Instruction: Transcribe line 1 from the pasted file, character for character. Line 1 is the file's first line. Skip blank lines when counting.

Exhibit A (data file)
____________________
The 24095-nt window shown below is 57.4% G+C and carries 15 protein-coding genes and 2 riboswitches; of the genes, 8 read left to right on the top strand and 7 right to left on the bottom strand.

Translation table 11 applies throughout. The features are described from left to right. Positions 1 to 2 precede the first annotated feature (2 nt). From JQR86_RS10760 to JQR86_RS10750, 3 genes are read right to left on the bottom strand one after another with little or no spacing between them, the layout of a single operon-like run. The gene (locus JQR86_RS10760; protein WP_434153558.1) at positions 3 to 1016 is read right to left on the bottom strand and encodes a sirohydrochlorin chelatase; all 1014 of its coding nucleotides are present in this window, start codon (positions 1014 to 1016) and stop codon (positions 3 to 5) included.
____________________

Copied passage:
The 24095-nt window shown below is 57.4% G+C and carries 15 protein-coding genes and 2 riboswitches; of the genes, 8 read left to right on the top strand and 7 right to left on the bottom strand.